He turned to MMA in 2008 when a recession in England kept him from getting a job: “So I had to find something else.” He started training for combat sports that year and made his professional debut in 2010, winning his first two fights. He then signed with Bellator.

McGeary said he especially likes boxing, but has also honed his skills in kicking and punching and wrestling on the ground. “With MMA, there’s always something,” he said.

The 6-foot, 6-inch, 204-pound fighter now lives in Brooklyn, N.Y.

He said he appreciates the “excitement” that comes with the sport of MMA. And he also relishes the training, much of which he does at Church Street Boxing, the Renzo Gracie Fight Academy in Brooklyn and the Bronx Martial Arts Academy.

He trains six days a week, and up to five to six hours a day when he’s getting ready for a bout. In the off-season, he’s still working out every day, but not as hard. “I enjoy doing something but not at that intensity,” he said. “I just like to experience life and do anything that keeps the heart active.”

When he’s gearing up for a fight, he splits his week up training in jujitsu, wrestling, strength-training, kickboxing and sparring. “There’s so much to learn, you can’t just do one thing,” he said.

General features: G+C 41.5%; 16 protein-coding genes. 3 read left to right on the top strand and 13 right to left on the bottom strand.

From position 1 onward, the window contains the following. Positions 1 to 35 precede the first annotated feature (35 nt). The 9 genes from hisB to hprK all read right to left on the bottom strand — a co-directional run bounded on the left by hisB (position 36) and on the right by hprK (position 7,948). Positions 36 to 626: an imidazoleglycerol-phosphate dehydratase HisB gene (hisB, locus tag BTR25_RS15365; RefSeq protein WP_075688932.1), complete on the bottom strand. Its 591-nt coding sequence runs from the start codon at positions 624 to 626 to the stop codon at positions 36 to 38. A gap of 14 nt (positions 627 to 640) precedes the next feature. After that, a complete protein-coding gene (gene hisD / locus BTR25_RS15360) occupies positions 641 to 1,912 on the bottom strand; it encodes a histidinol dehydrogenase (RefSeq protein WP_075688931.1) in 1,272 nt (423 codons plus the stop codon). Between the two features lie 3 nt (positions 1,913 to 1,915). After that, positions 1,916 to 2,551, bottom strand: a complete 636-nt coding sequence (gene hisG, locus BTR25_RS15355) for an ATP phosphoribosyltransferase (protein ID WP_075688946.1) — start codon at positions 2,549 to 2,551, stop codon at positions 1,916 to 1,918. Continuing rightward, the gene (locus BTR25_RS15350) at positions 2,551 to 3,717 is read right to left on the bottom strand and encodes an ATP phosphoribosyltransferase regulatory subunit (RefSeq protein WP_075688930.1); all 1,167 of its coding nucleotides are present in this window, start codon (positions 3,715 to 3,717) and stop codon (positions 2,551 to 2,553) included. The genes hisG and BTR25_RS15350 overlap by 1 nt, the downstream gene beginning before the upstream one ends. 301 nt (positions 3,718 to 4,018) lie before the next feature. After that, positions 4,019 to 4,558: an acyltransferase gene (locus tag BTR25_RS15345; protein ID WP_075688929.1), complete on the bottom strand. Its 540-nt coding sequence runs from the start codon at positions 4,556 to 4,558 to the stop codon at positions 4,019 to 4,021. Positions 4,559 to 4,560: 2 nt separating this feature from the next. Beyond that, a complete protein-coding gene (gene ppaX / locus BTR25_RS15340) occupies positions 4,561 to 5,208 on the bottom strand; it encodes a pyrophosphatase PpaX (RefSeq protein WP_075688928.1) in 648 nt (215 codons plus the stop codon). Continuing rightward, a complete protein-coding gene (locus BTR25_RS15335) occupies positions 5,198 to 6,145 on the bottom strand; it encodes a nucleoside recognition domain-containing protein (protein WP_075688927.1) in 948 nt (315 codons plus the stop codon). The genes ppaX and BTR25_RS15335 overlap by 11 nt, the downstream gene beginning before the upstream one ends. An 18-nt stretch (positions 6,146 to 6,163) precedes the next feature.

Despite his best attempts to stay healthy, McGeary injured his knee and was out of action for about 14 months. When he returned last November, he suffered his first career loss. But that just spurred him on more. He won in February of this year against Brett McDermott, but fell again to Linton Vassell in May. Despite the recent setbacks, McGeary expects to be ready to face Lawal this fall.


Bradley Desir

Bradley Desir, a 5-foot, 10-inch, 155-pound former Marine, signed up with Bellator in May.

Formerly the lightweight champion for the Ring of Combat group, Desir, nicknamed Featherstone, served in Iraq from 2007 to 2009 where he was taught “to fight 30 seconds to survive, not 15 to 20 minutes 50 times in your life.”

But the South Bronx, N.Y., native said a training session during his time in the service opened his eyes to another world.

“The Marines reward violence,” he said. But when he “got choked out” in the ring, it made him angry and determined to improve his skills. “I’m very competitive,” he said.

Once he left the service in 2009, he went to Fordham University in New York but kept training on the side. Desir said he’d always been athletic and it’s nothing for him to work out all day in the gym or do hand-to-hand combat with a trainer.

“When I went to college, I still needed something to scratch that itch,” he said. “I trained seven months before I realized I could compete, and now it’s as much a part of my life as brushing my teeth.”

He was offered his first professional fight in his junior year, “and that was it. It felt like a natural progression,” said the 30-year-old, who now has a 10-5 record.

He said while he continues to hone his craft and knows he can “knock people out anytime with anything — it’s a God-given talent,” he also realizes MMA fighting won’t last forever.

“I don’t want to be 40 years old and still fighting,” he said. “You’re in your prime until you’re 33, but once you’re 34, the chance of a knockout is doubled. So I have another three-and-a-half or four years.”

So what’s next after he hits the ripe old age of 34? “I’d like to coach and do color commentary,” he said. “And also have my own MMA-related gym.”